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Ukiyo-e and Fashion in the Edo Period: Ukiyo-e

"Ukiyo-e and Fashion in the Edo Period: Ukiyo-e"

Honkan Room 10  April 18, 2017 (Tue) - May 14, 2017 (Sun)

  
Kintaro (detail), By Katsukawa Shun'ei, Edo period, 18th century

The genre of ukiyo-e, which portrays the common people of the Edo period (1603–1868), initially consisted of only hand-painted works. Mass production of ukiyo-e later became possible through woodblock printing, while advances in carving and printing techniques eventually led to the creation of multi-colored prints called nishiki-e. In addition to hand-painted works, this exhibition will feature prints with seasonal motifs such as wisteria, as well as the legendary figures Zhong Kui and Kintaro, who are associated with the Boy’s Festival held annually on the 5th day of the 5th month.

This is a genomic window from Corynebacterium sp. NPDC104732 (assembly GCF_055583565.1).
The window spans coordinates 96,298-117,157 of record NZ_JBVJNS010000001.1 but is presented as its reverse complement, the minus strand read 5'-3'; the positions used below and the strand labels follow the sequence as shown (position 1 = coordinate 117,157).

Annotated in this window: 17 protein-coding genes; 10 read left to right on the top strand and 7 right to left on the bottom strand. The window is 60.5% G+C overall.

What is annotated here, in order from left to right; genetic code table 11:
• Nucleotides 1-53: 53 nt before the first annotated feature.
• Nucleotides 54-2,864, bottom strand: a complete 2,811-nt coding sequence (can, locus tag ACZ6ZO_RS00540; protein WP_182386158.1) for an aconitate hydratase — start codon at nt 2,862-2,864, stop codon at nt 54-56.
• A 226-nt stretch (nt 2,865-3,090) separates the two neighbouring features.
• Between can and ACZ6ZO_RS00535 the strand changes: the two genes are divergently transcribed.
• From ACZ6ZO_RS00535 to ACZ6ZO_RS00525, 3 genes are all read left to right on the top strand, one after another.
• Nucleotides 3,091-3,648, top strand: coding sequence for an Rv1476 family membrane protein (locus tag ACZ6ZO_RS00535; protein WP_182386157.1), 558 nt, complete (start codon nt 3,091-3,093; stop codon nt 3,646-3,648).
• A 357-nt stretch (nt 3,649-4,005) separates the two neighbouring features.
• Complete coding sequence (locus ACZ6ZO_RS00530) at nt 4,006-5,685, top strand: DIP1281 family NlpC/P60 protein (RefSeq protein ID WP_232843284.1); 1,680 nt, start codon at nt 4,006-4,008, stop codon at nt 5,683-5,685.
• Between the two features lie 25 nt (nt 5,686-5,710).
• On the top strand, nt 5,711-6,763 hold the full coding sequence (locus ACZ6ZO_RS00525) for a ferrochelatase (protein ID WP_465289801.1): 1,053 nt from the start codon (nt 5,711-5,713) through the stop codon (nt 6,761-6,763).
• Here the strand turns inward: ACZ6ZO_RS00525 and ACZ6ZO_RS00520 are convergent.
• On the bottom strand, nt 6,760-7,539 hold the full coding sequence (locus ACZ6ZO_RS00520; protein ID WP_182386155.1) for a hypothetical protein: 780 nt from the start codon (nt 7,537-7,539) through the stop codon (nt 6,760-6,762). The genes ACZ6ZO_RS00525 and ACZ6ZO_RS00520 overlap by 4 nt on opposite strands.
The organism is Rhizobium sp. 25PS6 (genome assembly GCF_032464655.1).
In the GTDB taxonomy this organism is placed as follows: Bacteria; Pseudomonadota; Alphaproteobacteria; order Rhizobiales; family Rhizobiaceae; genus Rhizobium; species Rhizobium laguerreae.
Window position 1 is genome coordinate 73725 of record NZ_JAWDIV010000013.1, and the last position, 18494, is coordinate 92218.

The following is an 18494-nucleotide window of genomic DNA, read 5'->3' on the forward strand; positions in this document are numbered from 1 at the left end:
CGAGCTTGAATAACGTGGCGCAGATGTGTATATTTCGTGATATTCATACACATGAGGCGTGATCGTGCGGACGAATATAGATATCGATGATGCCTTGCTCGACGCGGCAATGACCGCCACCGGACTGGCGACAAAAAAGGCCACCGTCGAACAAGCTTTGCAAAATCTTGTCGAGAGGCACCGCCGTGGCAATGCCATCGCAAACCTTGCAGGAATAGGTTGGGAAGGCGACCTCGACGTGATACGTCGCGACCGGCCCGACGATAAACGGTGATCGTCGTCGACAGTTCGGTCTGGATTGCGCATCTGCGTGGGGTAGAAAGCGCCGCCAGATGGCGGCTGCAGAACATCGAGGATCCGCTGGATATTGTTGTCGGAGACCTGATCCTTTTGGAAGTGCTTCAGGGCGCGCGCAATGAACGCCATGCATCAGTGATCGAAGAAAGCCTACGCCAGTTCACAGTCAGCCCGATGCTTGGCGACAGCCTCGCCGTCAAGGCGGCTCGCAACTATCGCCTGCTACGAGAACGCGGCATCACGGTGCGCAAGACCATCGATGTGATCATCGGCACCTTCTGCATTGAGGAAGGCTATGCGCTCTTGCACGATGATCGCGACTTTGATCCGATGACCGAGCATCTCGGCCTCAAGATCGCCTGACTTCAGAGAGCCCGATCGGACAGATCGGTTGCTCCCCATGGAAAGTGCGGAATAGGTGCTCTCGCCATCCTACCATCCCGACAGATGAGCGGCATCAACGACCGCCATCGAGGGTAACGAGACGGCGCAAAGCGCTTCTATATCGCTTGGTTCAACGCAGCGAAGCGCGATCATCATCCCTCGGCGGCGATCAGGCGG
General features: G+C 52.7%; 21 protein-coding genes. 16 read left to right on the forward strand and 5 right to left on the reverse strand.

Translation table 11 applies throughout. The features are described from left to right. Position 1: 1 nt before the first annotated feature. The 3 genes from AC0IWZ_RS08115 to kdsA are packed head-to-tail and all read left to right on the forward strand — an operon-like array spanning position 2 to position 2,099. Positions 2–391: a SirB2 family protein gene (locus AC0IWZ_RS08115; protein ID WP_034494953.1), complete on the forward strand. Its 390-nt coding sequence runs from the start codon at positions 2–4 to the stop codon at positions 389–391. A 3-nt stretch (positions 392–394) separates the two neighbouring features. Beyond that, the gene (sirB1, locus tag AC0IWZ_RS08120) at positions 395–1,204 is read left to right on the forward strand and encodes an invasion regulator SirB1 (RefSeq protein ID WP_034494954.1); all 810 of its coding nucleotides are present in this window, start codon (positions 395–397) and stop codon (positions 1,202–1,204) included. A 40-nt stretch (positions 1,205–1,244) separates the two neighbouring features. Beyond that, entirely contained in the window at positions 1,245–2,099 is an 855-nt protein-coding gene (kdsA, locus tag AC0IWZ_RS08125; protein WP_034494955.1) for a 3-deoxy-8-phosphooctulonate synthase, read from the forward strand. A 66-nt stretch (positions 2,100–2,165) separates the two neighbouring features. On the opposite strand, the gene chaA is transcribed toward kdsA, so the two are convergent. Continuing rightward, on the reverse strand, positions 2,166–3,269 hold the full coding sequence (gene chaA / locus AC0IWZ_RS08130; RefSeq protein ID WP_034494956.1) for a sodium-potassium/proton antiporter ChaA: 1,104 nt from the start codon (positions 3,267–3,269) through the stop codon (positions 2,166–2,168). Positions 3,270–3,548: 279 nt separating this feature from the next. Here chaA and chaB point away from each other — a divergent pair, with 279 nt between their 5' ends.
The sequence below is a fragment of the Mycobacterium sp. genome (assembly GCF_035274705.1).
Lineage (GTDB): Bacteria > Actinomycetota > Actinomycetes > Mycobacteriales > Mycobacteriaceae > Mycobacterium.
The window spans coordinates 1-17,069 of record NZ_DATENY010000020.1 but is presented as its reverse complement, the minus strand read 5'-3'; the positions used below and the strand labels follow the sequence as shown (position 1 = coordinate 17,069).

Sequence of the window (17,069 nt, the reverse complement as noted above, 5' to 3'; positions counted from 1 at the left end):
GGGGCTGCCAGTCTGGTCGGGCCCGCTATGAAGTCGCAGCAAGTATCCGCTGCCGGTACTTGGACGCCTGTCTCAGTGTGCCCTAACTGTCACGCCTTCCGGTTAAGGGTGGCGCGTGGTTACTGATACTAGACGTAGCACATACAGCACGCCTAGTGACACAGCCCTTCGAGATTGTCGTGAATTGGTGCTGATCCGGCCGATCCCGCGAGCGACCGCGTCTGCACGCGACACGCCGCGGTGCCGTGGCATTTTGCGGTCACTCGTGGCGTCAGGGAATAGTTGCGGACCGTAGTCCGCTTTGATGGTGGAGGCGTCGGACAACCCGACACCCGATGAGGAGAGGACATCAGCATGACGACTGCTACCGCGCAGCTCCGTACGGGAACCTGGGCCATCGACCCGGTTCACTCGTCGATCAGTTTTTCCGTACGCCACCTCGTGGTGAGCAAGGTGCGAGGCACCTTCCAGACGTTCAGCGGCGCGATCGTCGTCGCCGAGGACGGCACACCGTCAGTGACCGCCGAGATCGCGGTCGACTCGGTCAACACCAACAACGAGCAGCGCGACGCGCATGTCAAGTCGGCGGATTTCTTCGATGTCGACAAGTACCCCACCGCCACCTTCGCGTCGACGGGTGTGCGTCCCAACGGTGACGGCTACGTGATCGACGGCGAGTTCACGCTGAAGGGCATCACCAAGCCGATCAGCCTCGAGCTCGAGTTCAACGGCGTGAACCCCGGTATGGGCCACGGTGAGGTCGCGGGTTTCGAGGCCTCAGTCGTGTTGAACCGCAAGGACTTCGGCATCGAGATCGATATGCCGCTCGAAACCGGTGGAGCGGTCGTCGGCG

Current exhibit includes:
Banner for the Festival in the Fifth Month, By Utagawa Kuniyoshi, Edo period, dated 1849
Kintaro,
By Katsukawa Shun'ei, Edo period, 18th century
Ushiwakamaru and Princess Joruri,
By Torii Kiyonaga, Edo period, 18th century